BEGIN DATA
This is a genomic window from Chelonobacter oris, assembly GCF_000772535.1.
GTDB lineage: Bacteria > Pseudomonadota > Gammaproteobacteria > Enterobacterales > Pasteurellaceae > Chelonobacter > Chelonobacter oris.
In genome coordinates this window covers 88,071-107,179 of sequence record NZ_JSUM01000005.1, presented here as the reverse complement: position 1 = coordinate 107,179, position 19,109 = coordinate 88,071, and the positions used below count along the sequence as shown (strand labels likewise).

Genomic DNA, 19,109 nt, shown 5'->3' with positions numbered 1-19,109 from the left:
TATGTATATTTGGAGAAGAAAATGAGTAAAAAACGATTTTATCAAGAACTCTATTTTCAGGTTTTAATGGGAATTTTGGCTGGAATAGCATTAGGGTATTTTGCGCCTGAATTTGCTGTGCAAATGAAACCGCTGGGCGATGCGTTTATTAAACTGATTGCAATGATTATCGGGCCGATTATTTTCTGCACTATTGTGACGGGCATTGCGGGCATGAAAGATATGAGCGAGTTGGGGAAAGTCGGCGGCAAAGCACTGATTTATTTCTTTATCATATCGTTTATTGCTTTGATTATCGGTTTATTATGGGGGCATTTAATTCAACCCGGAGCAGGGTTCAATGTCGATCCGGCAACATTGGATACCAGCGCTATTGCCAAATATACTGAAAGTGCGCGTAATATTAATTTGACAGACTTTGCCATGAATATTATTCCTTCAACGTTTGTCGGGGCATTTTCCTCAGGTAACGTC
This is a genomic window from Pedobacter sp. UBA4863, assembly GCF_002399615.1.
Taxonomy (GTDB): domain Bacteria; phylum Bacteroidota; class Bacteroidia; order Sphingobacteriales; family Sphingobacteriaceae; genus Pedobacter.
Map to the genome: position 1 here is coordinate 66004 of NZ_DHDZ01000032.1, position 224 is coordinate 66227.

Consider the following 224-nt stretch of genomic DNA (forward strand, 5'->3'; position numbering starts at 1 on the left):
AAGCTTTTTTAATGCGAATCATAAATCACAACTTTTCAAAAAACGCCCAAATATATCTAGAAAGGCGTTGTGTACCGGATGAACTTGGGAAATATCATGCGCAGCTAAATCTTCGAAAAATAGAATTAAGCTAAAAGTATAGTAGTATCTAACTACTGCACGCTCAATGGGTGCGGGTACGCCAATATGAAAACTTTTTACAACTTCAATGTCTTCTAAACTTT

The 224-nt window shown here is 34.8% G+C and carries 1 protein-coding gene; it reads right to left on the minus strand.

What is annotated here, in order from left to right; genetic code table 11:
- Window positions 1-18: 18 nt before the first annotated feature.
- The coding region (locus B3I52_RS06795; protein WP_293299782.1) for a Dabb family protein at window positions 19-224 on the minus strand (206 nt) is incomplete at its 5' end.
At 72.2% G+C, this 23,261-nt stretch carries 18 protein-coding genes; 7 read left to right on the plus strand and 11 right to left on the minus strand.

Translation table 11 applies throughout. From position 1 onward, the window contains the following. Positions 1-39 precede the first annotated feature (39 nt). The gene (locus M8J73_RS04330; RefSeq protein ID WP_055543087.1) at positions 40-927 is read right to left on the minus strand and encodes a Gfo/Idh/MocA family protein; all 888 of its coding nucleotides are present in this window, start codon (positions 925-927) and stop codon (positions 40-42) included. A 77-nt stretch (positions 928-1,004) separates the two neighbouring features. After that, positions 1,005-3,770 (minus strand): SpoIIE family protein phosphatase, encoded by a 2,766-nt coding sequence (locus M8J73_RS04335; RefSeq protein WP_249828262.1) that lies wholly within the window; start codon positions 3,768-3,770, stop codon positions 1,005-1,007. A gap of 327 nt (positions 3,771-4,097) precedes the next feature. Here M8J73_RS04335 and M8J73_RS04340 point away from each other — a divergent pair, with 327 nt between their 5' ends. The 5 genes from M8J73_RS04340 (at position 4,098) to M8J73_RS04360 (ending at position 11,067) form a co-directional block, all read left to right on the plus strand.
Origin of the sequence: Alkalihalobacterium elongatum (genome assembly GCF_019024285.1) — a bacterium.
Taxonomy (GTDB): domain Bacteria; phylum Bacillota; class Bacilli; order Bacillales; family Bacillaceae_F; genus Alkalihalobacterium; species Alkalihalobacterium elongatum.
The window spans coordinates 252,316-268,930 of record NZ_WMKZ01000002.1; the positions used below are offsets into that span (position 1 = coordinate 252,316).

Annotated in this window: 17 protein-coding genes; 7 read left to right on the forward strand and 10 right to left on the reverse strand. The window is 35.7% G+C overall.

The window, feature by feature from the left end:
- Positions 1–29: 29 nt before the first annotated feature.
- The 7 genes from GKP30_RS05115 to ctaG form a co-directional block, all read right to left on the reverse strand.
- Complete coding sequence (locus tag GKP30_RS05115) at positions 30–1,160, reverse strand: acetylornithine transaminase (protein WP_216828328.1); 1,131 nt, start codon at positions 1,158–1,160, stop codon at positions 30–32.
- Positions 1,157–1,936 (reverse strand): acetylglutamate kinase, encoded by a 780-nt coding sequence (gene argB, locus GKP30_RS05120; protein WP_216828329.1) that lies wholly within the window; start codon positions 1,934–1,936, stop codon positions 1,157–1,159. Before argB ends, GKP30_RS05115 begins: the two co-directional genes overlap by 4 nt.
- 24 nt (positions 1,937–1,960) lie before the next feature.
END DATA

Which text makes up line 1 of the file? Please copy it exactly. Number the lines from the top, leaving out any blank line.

This is a genomic window from Chelonobacter oris, assembly GCF_000772535.1.